- Those trying to find value in telehealth by comparing a virtual visit to an in-person visit are getting it all wrong, according to Judd Hollander.
The virtual visit, says Hollander, Senior Vice President of Healthcare Delivery Innovation at Philadelphia’s Thomas Jefferson University and Associate Dean for Strategic Health Initiatives at SJU’s Sidney Kimmel Medical College, doesn’t necessarily replace the visit to the doctor’s office. It replaces whatever method of healthcare is most convenient and economical at the time that healthcare is needed.
It’s “the alternative to the patient at that time,” Hollander says. And for roughly 30 percent of those care moments, the most convenient alternative is not getting any care at all.
In his keynote presentation to open Xtelligent Media’s Telehealth 2018 event this week in San Diego, Hollander cast telehealth and telemedicine as the right method of care at the right time for a vast majority of the American population. And he tossed aside the common arguments against digital healthcare, saying today’s doctors are more concerned with diagnostic accuracy than they are with gathering information that can make their patients feel better.
“Every single one of you in this room has done telemedicine,” he told an audience of about 150 healthcare providers and health system executives. “You can do this stuff. You just need to figure out how you can do it.”
Hollander’s opening keynote launched the first day of a two-day conference focused not on how telehealth can improve healthcare delivery, but on how it will make things better for providers and their patients. Forget comparing the video visit or telehealth encounter to the typical trip to the doctor’s office or ER, he argued, because today’s consumers are focused on what’s most convenient and accessible.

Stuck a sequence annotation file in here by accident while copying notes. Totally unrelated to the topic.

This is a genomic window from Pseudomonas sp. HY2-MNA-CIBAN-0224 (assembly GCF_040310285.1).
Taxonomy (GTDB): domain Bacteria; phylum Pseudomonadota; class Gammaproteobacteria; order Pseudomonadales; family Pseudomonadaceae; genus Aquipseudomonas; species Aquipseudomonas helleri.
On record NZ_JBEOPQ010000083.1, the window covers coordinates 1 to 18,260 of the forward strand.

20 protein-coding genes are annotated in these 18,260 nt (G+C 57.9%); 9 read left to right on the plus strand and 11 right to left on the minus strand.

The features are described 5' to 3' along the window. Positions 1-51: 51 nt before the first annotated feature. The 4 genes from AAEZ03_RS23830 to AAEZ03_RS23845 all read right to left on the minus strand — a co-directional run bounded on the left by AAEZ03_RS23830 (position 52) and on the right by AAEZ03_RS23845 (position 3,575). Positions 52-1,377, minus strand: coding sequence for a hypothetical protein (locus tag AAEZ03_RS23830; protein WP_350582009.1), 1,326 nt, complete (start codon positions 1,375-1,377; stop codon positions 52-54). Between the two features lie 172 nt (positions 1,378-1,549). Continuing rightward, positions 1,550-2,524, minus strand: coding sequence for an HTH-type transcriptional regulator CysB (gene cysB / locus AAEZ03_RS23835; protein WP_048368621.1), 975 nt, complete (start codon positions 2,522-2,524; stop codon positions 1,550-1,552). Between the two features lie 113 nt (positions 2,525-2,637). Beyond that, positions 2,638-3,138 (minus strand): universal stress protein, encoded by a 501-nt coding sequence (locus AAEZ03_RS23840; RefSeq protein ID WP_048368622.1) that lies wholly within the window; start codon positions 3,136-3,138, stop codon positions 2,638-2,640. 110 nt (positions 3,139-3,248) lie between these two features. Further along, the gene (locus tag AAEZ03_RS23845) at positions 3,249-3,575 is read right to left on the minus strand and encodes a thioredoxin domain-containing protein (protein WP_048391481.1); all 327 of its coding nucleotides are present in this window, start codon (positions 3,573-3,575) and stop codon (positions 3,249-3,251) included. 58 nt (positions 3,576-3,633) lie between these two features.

And they won’t find that with a primary care doctor who sees someone a handful of times each year.
“Your doctor doesn’t really know you,” he warned.
Who does? The retail pharmacy, local bank or credit union, cable TV company, all of which have used digital channels – and collected information on consumer preferences – long before the first doctor decided to entice patients with an online platform. They know what you like, Hollander says, and they know how to use it to drive engagement.
So forget about marketing the telehealth visit as an alternative to in-person care, he said. This is a form of healthcare that’s going to make it easier and cheaper for patients to have their questions answered. And if the only viable option is hopping in the car and driving to the nearest doctor’s office or ER, a good portion will decide to seek no help at all.
Hollander argues that telehealth is a means to an end – namely, better healthcare – rather than a whole new way of treating people. It’s a method of care delivery that targets the process rather than the outcome. For example, a primary care doctor using a telehealth platform can flag worrisome health conditions and quickly notify the right specialists to take a close look.
The old process? Call for more tests, or refer the patient to a specialist whose waiting list is several months long.
“I may not be able to treat you,” he pointed out, “but I may be able to save your life.”
A telehealth platform, Hollander argued, offers the best opportunity to gather actionable information on the patient, and to put that patient on the path to a diagnosis. And since the diagnosis should be the same no matter whether the doctor is in the same room as a patient or somewhere else, the best way to deliver and effect that diagnosis is in a manner that best suits the patient.